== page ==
All-in-memory versus not: mixed storage is winning
Oracle, like Microsoft, may have an edge over all-in-memory purists, like SAP, when it comes to popular sentiment. Yes, the all-in-memory route means there will be no compromises when it comes to performance and data exploration. But even in-memory advocates in the analytics space like MemSQL and VoltDB recognize that there's a need for warm and cool data stored on less-expensive options like Flash and Disk. I've talked to SAP customers who aren't so sure they can get rid of data warehouses because they have lots of historical data or because not everything they do runs inside of SAP.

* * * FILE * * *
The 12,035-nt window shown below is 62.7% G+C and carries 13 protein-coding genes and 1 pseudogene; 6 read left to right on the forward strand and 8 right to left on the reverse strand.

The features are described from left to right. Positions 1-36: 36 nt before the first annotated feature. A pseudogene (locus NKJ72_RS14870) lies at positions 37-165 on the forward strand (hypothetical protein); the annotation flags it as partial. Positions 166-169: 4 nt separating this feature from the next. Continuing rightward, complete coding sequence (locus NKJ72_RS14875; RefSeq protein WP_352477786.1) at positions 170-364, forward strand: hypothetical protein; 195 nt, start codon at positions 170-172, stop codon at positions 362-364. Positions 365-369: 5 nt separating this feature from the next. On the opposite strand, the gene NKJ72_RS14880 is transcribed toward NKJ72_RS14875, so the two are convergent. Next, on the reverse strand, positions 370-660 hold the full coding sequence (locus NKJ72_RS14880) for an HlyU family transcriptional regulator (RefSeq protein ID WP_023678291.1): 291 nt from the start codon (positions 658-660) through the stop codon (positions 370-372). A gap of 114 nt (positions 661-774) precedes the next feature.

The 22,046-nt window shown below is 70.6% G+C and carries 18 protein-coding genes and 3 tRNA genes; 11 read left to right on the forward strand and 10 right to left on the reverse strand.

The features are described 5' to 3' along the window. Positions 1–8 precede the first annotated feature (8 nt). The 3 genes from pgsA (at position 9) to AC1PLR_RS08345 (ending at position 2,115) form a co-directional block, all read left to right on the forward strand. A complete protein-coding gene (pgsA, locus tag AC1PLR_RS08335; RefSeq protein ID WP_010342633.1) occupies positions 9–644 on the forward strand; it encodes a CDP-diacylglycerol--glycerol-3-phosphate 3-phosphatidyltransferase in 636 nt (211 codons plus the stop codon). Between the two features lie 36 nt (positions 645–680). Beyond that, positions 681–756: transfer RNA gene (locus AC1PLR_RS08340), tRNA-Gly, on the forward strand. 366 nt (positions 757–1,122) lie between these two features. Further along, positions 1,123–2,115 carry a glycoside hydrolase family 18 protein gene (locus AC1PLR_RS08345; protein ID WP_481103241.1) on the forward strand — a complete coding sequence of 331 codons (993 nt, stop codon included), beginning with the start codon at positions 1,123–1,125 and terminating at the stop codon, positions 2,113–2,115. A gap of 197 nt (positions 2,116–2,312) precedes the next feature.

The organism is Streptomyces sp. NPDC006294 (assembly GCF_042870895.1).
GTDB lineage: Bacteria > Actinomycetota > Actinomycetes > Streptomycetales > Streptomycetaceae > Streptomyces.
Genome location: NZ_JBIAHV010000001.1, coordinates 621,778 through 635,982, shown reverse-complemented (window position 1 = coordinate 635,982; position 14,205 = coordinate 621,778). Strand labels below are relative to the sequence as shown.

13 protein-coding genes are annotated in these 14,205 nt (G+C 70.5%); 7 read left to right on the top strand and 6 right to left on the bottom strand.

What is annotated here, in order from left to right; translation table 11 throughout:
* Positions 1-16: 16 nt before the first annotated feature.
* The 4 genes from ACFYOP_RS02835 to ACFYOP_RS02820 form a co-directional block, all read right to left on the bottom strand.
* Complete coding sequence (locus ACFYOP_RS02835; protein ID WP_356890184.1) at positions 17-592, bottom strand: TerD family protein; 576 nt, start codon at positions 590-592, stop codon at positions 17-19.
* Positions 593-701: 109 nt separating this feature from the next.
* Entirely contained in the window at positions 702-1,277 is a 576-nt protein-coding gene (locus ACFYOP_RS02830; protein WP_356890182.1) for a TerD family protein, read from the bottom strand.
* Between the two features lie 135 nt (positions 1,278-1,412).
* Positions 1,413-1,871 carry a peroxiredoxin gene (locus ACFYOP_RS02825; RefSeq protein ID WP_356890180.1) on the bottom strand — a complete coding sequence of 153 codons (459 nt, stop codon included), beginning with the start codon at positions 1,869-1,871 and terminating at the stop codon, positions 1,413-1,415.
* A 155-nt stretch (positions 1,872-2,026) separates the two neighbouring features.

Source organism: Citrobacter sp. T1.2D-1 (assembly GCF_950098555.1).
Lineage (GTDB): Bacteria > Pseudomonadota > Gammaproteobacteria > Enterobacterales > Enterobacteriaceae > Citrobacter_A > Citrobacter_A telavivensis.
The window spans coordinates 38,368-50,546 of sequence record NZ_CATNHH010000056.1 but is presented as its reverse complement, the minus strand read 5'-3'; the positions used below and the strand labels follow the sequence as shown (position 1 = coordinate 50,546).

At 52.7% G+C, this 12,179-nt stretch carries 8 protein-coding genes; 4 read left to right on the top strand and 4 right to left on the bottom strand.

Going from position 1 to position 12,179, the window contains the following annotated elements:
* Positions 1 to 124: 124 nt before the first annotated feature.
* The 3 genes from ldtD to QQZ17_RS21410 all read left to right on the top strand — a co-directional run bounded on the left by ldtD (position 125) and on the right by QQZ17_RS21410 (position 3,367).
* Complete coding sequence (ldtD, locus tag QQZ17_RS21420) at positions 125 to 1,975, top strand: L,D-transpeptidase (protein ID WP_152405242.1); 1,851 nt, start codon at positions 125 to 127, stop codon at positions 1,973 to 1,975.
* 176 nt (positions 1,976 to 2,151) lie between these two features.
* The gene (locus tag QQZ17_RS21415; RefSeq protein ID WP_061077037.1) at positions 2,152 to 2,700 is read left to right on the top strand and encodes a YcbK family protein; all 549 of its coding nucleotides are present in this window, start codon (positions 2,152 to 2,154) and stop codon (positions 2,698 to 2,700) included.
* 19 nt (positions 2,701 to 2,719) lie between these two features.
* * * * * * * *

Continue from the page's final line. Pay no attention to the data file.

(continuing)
Oracle CEO Larry Ellison argued "why not put the hot data in memory and leave everything else in flash or disk?" I think that makes sense to many, and with dynamic, intelligent hot/warm/cold loading and data movement (still to come in this in-memory offering) it's possible to get most of the performance gain you need without breaking the bank. SAP would argue that it can size down the total data footprint by storing data only once in a compressed, columnar, in-memory form and drive all uses. But what about historical data or data not flowing from SAP? People know what they have today and just see big dollar signs when they think of putting it all in RAM.